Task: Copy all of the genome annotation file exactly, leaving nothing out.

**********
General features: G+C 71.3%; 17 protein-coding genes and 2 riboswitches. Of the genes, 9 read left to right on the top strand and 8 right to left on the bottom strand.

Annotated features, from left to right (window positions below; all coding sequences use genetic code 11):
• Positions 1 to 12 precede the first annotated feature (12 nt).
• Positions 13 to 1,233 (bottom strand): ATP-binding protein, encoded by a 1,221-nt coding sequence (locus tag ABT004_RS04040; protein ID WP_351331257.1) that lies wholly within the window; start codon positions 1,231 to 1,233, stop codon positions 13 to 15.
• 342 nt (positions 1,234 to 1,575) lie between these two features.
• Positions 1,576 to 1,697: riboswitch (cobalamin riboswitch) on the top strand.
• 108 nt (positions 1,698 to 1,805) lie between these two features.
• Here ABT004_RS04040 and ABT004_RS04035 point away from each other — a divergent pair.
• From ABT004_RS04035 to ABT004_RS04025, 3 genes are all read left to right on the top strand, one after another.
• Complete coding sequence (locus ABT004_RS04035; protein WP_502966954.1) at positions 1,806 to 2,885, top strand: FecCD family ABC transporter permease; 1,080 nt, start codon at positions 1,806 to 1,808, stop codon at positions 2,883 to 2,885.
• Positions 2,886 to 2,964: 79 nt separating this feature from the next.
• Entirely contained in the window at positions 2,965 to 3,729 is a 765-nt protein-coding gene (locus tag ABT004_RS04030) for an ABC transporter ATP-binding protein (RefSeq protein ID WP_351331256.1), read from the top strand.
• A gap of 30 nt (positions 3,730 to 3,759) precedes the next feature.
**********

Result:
General features: G+C 71.3%; 17 protein-coding genes and 2 riboswitches. Of the genes, 9 read left to right on the top strand and 8 right to left on the bottom strand.

Annotated features, from left to right (window positions below; all coding sequences use genetic code 11):
• Positions 1 to 12 precede the first annotated feature (12 nt).
• Positions 13 to 1,233 (bottom strand): ATP-binding protein, encoded by a 1,221-nt coding sequence (locus tag ABT004_RS04040; protein ID WP_351331257.1) that lies wholly within the window; start codon positions 1,231 to 1,233, stop codon positions 13 to 15.
• 342 nt (positions 1,234 to 1,575) lie between these two features.
• Positions 1,576 to 1,697: riboswitch (cobalamin riboswitch) on the top strand.
• 108 nt (positions 1,698 to 1,805) lie between these two features.
• Here ABT004_RS04040 and ABT004_RS04035 point away from each other — a divergent pair.
• From ABT004_RS04035 to ABT004_RS04025, 3 genes are all read left to right on the top strand, one after another.
• Complete coding sequence (locus ABT004_RS04035; protein WP_502966954.1) at positions 1,806 to 2,885, top strand: FecCD family ABC transporter permease; 1,080 nt, start codon at positions 1,806 to 1,808, stop codon at positions 2,883 to 2,885.
• Positions 2,886 to 2,964: 79 nt separating this feature from the next.
• Entirely contained in the window at positions 2,965 to 3,729 is a 765-nt protein-coding gene (locus tag ABT004_RS04030) for an ABC transporter ATP-binding protein (RefSeq protein ID WP_351331256.1), read from the top strand.
• A gap of 30 nt (positions 3,730 to 3,759) precedes the next feature.